Keppeki Danshi Aoyama-kun Final Impressions

Season Aired: Summer 2017

Number of Episodes: 12

Genres: Slice-of-life, Comedy

Thoughts: Keppeki Danshi Aoyama-kun is not an anime to be taken seriously. With a premise about a boy who’s a germaphobe and plays soccer while keeping himself as clean as possible, viewers should know they are looking at an anime filled with jokes and with very minimal actual plot. I personally found it enjoyable, but it is not any more unique than the many comedy animes that came before it such as Sakamoto Desu Ga and Handa-kun.

I personally think the anime does a slightly above average job of keeping the jokes funny. Usually after the first few episodes, I end up feeling bored because of the lack of ongoing plotline and overuse of jokes, the perfect example being Sakamoto’s “perfection” in Sakamoto Desu Ga.

I think what was most important to Keppeki Danshi Aoyama-kun were the supporting characters.

When watching a gag anime where the protagonist is so perfect, supporting characters are where the difference lies. Tanaka-kun wa Itsumo Kedaruge is a good example of a comedy anime where the lovable supporting characters and their relationship with the protagonist sells the actual jokes. Keppeki Danshi Aoyama-kun actually accomplishes that. I didn’t find a single supporting character to actually be annoyed with, and several of them I even consider to be lovable such as the trio of “stupid” friends. And luckily for me, the characters that would be more annoying, such as Takechi, are rarely seen except for a few minutes in between episodes.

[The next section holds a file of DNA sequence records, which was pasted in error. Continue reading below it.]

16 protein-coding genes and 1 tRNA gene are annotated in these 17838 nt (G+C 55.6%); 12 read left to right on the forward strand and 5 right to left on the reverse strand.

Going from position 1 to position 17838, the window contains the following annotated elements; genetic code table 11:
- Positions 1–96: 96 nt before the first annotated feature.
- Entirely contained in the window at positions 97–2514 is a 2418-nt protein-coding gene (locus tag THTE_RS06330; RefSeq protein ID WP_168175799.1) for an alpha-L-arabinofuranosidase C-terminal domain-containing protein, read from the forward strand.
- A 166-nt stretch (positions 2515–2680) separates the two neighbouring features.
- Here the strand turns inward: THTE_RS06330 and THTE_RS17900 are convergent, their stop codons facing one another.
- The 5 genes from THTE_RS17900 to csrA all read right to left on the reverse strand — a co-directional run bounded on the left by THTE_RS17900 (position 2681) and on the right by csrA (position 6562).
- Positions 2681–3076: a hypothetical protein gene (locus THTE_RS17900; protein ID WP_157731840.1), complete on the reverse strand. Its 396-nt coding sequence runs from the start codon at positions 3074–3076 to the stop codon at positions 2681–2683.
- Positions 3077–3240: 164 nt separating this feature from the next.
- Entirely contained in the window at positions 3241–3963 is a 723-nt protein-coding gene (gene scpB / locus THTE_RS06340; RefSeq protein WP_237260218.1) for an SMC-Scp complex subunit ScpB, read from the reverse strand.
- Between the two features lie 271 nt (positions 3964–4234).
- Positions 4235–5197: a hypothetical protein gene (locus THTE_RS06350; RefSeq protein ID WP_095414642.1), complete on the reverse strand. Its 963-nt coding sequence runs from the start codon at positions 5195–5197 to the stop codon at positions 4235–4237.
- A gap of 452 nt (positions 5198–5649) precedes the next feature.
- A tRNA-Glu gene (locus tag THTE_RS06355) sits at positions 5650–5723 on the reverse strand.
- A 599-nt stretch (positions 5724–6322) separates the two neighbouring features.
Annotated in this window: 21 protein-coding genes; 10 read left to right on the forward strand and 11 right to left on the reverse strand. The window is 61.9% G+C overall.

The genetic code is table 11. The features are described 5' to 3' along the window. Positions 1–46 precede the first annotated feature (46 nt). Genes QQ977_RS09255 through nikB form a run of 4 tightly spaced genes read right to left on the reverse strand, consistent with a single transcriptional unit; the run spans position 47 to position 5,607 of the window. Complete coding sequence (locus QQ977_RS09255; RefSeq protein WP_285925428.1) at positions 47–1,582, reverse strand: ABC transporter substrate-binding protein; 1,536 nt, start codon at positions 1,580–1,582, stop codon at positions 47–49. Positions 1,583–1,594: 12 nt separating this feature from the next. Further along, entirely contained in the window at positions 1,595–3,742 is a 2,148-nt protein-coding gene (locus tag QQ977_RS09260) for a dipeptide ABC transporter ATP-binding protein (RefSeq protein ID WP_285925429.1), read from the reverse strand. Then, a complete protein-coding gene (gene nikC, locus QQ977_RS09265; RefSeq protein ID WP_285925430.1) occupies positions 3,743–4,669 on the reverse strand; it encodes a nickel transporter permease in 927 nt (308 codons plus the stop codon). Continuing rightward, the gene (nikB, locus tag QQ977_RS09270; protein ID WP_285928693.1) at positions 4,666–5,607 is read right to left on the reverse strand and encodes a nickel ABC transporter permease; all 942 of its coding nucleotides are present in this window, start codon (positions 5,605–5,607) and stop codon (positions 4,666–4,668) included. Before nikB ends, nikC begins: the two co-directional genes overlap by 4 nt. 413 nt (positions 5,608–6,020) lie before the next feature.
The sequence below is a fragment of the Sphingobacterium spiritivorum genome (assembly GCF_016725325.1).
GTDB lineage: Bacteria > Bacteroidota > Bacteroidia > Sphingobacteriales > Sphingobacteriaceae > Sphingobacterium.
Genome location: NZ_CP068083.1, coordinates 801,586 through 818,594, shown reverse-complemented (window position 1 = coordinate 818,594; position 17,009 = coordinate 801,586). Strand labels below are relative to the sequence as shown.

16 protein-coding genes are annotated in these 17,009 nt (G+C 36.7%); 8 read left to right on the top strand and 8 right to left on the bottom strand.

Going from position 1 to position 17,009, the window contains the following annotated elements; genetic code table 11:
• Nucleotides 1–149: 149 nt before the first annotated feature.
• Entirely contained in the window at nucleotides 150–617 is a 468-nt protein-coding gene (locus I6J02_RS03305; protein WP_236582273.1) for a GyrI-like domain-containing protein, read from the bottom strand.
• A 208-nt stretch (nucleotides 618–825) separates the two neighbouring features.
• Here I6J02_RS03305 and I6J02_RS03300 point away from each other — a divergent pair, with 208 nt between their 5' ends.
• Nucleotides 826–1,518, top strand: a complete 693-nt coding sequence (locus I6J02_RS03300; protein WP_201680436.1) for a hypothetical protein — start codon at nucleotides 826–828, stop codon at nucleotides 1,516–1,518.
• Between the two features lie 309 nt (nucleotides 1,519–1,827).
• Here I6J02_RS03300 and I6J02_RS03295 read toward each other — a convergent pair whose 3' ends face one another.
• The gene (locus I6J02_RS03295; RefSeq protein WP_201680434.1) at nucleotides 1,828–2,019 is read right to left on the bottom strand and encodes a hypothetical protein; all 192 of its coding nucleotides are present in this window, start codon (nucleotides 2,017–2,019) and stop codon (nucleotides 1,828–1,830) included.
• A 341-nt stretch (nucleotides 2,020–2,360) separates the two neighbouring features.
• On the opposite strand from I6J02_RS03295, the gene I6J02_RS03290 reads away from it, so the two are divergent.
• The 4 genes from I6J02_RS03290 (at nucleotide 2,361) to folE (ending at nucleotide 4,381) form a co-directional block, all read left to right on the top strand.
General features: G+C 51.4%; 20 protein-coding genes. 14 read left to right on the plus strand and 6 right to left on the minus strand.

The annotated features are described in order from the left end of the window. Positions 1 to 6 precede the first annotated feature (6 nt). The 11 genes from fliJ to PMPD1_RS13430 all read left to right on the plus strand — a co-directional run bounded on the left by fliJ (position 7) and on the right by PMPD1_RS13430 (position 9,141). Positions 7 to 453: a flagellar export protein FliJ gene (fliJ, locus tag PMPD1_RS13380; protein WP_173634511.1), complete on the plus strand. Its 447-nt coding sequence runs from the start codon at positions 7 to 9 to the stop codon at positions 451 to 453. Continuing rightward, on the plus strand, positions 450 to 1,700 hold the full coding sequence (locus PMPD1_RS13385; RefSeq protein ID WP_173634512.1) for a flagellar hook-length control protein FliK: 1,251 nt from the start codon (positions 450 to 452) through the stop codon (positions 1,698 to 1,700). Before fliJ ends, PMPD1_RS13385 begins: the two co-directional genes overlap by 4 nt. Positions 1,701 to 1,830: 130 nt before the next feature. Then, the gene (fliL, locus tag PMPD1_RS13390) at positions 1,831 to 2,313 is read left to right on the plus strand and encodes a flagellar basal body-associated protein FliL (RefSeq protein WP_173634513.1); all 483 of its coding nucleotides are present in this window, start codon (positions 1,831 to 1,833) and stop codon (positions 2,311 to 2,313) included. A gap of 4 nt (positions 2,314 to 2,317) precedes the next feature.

Characters that I found to executed particularly well include Moka and Tsukamoto. Yanderes are usually not my style, but the adorable way in which she not only protects Aoyama but also his friends along with her loyalty to the team makes all her “scary” violent tendencies all the more endearing. Tsukamoto’s exploration of his bullied background, and giving a source to his ridiculous butt bouncing jokes gave the character more depth, allowing the viewer to empathize.

The art is especially clean, no pun intended, and I really enjoyed the opening and ending song. Voice acting is good, though ironically enough it is actually Aoyama you hear the least from seeing he’s usually either playing soccer or cleaning the school.

However, though enjoyable, Keppeki Danshi Aoyama-kun is hardly memorable and simply joins another list of anime that was fun to casually watch with no deeper attachments. I personally wouldn’t suggest it to anyone, unless you’re here to find something to pass time and laugh at. For those who are seeking an actual story, move along.


I am planning to rate all my anime based on the anime rating system that Japanese anime critics use. I will have 5 categories, each with the top score of 10, and then a final multiplier of 2.

Plot: 5

Characters: 7

Voice acting: 7

Art/Animation: 7

Soundtrack: 7

Total: 33

Multiplier: 2


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